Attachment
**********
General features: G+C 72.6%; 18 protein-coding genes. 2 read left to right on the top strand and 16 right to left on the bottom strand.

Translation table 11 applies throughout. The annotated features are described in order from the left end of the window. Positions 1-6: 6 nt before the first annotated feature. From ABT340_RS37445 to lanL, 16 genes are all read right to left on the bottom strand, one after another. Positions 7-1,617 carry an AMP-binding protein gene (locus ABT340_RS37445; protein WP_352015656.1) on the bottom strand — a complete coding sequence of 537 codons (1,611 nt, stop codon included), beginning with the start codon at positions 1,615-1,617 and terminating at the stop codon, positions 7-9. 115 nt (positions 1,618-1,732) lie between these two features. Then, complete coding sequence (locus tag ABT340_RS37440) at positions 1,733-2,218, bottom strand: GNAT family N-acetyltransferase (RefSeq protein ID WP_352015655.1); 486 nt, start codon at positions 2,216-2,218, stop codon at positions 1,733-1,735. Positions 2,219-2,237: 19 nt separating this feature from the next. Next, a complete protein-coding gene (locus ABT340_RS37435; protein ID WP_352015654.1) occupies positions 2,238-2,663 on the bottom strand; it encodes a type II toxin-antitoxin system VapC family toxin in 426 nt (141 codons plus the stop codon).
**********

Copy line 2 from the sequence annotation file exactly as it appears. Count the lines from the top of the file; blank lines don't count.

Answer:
Translation table 11 applies throughout. The annotated features are described in order from the left end of the window. Positions 1-6: 6 nt before the first annotated feature. From ABT340_RS37445 to lanL, 16 genes are all read right to left on the bottom strand, one after another. Positions 7-1,617 carry an AMP-binding protein gene (locus ABT340_RS37445; protein WP_352015656.1) on the bottom strand — a complete coding sequence of 537 codons (1,611 nt, stop codon included), beginning with the start codon at positions 1,615-1,617 and terminating at the stop codon, positions 7-9. 115 nt (positions 1,618-1,732) lie between these two features. Then, complete coding sequence (locus tag ABT340_RS37440) at positions 1,733-2,218, bottom strand: GNAT family N-acetyltransferase (RefSeq protein ID WP_352015655.1); 486 nt, start codon at positions 2,216-2,218, stop codon at positions 1,733-1,735. Positions 2,219-2,237: 19 nt separating this feature from the next. Next, a complete protein-coding gene (locus ABT340_RS37435; protein ID WP_352015654.1) occupies positions 2,238-2,663 on the bottom strand; it encodes a type II toxin-antitoxin system VapC family toxin in 426 nt (141 codons plus the stop codon).